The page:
In Defense of Video Games in the Library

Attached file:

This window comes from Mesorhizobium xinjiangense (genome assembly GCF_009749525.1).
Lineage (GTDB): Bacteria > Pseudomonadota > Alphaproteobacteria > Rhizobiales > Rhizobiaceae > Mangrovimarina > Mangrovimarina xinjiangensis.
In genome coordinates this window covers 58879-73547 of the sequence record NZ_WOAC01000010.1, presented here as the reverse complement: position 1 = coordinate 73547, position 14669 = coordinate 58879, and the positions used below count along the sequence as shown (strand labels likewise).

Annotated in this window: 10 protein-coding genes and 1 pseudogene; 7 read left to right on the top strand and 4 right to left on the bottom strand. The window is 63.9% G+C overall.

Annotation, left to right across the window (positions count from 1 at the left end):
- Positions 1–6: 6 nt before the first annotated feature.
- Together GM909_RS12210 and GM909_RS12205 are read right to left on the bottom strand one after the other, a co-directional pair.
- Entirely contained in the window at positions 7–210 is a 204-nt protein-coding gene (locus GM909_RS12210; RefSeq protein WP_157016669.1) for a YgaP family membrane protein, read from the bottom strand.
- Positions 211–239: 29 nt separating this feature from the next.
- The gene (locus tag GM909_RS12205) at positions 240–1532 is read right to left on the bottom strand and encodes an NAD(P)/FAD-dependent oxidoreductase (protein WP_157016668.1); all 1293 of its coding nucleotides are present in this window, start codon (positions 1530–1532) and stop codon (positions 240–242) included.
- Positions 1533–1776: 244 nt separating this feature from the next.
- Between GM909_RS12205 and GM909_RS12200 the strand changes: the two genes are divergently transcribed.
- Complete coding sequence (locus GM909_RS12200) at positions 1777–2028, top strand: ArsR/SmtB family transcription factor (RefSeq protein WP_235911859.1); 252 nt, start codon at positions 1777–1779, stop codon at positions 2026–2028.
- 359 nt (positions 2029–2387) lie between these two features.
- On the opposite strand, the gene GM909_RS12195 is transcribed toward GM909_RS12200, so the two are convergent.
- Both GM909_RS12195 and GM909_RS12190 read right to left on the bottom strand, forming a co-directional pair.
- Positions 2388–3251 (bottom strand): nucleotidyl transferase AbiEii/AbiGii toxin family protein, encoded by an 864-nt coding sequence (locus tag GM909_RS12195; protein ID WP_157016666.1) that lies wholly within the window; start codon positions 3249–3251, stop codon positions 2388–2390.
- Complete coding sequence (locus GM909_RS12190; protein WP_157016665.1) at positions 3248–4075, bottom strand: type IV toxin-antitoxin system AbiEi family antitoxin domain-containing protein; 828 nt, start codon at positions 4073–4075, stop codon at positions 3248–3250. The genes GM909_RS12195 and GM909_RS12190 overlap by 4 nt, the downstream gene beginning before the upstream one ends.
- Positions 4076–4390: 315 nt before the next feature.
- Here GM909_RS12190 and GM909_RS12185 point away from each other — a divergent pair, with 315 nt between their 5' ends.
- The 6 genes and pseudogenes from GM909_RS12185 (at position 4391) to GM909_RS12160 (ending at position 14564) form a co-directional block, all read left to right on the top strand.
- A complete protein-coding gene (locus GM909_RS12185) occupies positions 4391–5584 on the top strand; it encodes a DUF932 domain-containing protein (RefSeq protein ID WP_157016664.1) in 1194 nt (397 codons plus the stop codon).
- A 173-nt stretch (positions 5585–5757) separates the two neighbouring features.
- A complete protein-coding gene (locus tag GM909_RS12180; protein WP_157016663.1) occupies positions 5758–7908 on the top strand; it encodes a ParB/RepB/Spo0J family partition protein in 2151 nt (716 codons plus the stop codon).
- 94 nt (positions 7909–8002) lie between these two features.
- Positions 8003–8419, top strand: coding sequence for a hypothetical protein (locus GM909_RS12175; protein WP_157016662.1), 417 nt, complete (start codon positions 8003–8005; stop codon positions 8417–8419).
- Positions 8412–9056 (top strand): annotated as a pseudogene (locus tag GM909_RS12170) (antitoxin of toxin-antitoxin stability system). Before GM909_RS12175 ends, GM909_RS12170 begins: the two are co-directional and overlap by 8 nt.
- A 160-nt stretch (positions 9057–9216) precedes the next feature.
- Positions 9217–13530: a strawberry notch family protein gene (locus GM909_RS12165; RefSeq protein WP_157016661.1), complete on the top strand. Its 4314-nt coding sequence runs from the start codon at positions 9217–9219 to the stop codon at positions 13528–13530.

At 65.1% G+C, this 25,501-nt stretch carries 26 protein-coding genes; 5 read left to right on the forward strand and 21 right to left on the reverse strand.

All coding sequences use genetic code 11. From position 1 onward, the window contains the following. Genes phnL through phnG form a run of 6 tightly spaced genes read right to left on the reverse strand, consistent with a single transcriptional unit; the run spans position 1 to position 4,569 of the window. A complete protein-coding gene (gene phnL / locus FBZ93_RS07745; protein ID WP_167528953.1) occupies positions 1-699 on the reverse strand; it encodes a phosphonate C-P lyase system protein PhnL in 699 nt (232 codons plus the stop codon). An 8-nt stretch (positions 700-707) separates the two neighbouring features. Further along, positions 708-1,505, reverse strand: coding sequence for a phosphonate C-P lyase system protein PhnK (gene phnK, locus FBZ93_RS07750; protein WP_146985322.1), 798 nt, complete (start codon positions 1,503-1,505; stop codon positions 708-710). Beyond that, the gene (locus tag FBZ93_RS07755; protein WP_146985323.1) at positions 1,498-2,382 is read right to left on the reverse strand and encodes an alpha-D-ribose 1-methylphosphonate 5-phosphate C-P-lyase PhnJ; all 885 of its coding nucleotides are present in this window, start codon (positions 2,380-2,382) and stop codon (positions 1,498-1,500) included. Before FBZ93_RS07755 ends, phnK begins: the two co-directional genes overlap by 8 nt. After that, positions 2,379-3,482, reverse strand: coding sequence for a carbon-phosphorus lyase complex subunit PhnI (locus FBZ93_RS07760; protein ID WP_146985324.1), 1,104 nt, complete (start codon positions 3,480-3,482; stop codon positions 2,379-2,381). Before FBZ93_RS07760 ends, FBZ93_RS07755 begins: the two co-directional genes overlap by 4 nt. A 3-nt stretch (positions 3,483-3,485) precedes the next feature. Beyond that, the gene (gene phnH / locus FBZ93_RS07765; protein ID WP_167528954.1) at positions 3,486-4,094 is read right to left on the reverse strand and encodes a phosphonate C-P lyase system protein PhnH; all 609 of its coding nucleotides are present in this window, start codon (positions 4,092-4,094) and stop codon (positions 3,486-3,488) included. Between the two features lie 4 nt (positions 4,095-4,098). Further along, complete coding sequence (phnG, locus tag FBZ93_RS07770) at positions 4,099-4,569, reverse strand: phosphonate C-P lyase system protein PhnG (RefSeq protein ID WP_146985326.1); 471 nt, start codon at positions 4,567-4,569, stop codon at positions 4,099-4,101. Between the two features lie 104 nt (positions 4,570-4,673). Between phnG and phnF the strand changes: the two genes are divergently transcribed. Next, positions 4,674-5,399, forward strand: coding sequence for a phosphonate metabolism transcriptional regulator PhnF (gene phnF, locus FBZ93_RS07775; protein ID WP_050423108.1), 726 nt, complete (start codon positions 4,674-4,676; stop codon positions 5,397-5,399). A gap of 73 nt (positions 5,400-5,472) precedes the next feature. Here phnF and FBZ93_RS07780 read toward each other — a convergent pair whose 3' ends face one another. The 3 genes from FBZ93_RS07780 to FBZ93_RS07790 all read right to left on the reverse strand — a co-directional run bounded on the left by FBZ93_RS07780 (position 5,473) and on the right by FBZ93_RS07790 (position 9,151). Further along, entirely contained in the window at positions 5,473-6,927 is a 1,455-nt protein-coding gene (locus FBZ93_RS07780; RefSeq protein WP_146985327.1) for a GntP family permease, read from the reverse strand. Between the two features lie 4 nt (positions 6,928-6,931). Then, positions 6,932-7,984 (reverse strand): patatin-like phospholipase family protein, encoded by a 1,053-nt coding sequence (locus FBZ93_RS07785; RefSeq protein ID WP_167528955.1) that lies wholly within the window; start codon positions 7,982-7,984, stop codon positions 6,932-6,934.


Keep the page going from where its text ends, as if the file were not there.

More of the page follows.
Many of the teens in the Teen Center are passionate about gaming. At first glance video games appear to be the anti-book; the idea of 2-4 teens teaming up behind a glowing television screen to slaughter morphed and mutated humans is not exactly the picture of traditional literacy. However, even something as simple as informally chatting with a teen about a videogame can be an engaging and informative literacy activity in disguise. For instance, the other day one of our teen regulars was telling me how excited he was to go over his friend’s house and play Resident Evil 5, a notoriously scary and violent game. I began by asking “That game sounds cool, what’s the setting?” The teen and I went on to talk about where the game took place, and in which time period it occurred (When do you think it takes place? Do they have cell phones, if so you know it must have been within the past 20ish years because they didn’t have cell phones before that). I went on to discuss the story development, characters and roles, and climax. The teen did not instantly become an expert on story structure; however, our conversation did set the groundwork for future discussions of story structure via a subject that will be both engaging and relatable.

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